An implementation plan to address the State Capture Commission’s findings regarding Parliament has been adopted.
Parliament’s Rules Committee met on Wednesday to discuss its implementation plan on how it will respond with the commission’s 16 recommendations in the final state capture report released in June this year.
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The committee has also been tasked to oversee President Cyril Ramaphosa’s action plan, which was handed over to Parliament last month.
Parliament’s plan proposes that the commission’s recommendations be referred to the National Assembly’s relevant portfolio committees and the National Council of Provinces’ (NCOP) relevant standing committees.
Secretary to the National Assembly Masibulele Xaso revealed that several of the recommendations about Parliament will be directed to the Joint Rules Committee or to both Houses’ rules committees.
The proposed constitutional amendments by Chief Justice Raymond Zondo, who chaired the State Capture Commission, will be referred to the Joint Constitutional Review Committee.
On Wednesday, it was agreed these parliamentary committees would report to the Houses’ chairpersons on a quarterly basis to monitor the plan’s implementation.
However, Democratic Alliance (DA) chief whip Siviwe Gwarube that this should not be limited to the chair of chairs only.
“The reality is that these findings and this implementation plan is the work of Parliament. And whether it is getting regular reports on the progress of the implementation [plan] through the Programming Committee or elsewhere, I think by just leaving it to the House chairs is simply not good enough. We must get feedback in a more open and transparent manner,” she said.
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United Democratic Movement (UDM) MP Nqabayomzi Kwankwa shared the same sentiments and it was concluded that the National Assembly’s Programming Committee would overlook the House chairpersons.
Furthermore, ANC chief whip Pemmy Majodina suggested that the Programming Committee increase the number of meetings for the committees involved.
National Assembly’s chair of chairs, Cedric Frolick has been mentioned in part three of the state capture report, which focused on Bosasa and its “corrupt business model”.
Frolick, who was implicated by former Bosasa COO Angelo Agrizzi, allegedly received cash payments in exchange for setting up a meeting between the company and former ANC MP Vincent Smith.
Although the House chair has denied the allegations, Zondo recommended an investigation into Frolick.
It was also agreed that there will also be timeframes for the parliamentary committees to deal with Zondo’s recommendations.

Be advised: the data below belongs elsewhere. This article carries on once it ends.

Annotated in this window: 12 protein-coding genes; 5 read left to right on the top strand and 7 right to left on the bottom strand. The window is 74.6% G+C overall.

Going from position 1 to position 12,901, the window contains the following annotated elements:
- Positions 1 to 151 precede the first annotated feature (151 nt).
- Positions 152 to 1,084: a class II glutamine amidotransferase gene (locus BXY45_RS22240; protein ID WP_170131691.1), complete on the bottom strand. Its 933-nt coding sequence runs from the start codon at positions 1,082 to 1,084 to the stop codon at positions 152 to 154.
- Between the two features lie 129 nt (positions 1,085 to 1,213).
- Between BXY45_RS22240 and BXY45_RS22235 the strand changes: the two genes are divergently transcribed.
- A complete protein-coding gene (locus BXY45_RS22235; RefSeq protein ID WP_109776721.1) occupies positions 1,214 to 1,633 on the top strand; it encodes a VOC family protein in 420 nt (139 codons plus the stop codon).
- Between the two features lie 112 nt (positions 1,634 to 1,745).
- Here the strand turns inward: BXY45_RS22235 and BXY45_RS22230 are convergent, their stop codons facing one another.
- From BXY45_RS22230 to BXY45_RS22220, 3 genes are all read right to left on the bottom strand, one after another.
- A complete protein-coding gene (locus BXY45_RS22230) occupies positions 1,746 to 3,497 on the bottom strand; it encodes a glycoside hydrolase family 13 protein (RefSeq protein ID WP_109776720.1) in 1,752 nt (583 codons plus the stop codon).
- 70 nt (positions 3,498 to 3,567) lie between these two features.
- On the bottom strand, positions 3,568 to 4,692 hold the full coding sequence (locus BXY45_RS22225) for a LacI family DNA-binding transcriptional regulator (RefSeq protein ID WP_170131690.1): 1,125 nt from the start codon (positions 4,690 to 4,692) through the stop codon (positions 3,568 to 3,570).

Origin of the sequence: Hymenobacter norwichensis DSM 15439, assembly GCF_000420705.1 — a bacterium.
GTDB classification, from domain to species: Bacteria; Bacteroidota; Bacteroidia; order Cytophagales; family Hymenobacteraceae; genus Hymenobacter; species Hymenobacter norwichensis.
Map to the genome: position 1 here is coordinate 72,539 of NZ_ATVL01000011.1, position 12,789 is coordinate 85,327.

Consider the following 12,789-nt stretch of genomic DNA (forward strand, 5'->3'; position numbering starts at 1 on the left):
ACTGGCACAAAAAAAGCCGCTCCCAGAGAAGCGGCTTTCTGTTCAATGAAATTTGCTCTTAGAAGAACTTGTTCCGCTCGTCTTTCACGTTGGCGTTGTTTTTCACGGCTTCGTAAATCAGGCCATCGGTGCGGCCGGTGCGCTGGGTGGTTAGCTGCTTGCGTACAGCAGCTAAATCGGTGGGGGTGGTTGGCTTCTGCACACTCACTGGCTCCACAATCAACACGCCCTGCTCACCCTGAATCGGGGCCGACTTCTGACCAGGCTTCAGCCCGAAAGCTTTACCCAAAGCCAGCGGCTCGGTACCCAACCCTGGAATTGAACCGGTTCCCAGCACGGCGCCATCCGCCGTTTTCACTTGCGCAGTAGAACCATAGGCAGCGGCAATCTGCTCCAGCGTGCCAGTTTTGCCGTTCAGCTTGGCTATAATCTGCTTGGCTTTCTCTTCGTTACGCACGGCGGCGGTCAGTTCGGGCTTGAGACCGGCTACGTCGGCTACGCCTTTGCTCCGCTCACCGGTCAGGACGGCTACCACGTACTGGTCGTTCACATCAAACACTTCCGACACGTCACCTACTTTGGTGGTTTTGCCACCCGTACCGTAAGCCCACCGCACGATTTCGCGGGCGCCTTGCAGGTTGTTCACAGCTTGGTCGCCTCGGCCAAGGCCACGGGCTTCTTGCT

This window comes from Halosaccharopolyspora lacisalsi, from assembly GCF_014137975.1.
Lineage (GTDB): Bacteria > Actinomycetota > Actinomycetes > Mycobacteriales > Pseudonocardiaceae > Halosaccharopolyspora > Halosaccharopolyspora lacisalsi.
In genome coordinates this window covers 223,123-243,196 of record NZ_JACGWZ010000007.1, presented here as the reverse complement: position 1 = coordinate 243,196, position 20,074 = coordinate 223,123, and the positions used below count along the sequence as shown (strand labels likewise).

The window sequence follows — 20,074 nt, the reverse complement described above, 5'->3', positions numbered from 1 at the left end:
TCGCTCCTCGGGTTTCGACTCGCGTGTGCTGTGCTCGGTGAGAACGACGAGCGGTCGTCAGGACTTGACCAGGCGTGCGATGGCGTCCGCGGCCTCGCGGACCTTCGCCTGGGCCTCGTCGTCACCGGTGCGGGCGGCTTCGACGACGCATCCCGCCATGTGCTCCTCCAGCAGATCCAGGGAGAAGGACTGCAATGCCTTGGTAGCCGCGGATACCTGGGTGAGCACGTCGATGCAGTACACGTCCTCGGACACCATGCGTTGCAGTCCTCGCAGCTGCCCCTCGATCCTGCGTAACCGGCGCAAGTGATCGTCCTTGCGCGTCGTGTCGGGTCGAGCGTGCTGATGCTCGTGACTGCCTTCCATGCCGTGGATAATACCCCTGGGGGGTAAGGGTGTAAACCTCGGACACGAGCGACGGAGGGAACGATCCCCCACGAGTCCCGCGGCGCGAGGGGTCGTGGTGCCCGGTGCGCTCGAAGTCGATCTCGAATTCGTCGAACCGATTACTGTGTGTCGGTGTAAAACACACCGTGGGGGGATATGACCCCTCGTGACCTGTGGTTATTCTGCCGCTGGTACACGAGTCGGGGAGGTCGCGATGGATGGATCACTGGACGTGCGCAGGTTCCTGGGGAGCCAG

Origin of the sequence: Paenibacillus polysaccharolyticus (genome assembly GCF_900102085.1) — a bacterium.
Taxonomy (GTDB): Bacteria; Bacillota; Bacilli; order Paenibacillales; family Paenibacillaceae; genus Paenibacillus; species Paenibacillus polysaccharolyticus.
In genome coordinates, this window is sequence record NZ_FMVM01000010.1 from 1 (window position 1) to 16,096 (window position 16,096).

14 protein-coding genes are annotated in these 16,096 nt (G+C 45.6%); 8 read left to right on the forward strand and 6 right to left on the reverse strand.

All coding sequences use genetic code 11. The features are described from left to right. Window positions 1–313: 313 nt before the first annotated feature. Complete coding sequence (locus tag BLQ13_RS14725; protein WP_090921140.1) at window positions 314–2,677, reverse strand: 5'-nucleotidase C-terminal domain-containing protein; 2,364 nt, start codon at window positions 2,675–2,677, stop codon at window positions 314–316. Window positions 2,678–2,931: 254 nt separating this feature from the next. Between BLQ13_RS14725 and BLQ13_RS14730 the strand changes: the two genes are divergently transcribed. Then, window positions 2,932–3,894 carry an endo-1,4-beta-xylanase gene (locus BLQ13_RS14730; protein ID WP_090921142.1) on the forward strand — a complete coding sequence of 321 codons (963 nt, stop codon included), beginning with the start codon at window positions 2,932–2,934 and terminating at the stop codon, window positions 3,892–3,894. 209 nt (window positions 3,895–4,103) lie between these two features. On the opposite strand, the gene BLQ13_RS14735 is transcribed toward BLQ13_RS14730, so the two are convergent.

National Assembly Speaker Nosiviwe Mapisa-Nqakula said the committees would be given six months to conclude its work.
“We are not saying the timeframes of six months, for instance, all of this work shall have been completed.
“But at least there should be regular reporting on progress made with regards to both the recommendations, which we have adopted from the State Capture report, number two, this plan of action presented to us by the president [as well as] the importance of monitoring. If people don’t finalise their work by then, at least there will be some report of progress,” Mapisa-Nqakula said.
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In addition, progress reports on matters that relate directly to the mandates of the Rules Committees will be submitted to these committees on a bi-annual basis.
“The National Treasury will also engage with Parliament to determine the most appropriate way to give effect to the commission’s recommendations on the resourcing of Parliament, specifically with respect to its capacity to hold [Cabinet] to account,” Parliament spokesperson, Moloto Mothapo said in a statement.
Watch the meeting below:
The Joint Ethics Committee, in May this year, was directed to investigate possible contraventions of the parliamentary code of conduct during the state capture era.
This applies to current members who were serving in Parliament when any alleged transgressions took place.
In the final state capture report, Zondo stated Parliament “failed to use the oversight and accountability measures at its disposal”.
The Chief Justice recommended, among other things, that Parliament consider the establishment of a committee overseeing the president and the Presidency.
He also recommended the appointment of chairpersons of committees to include more members of opposition parties and improved reporting of the Joint Standing Committee on Intelligence at the end of term of each Parliament.
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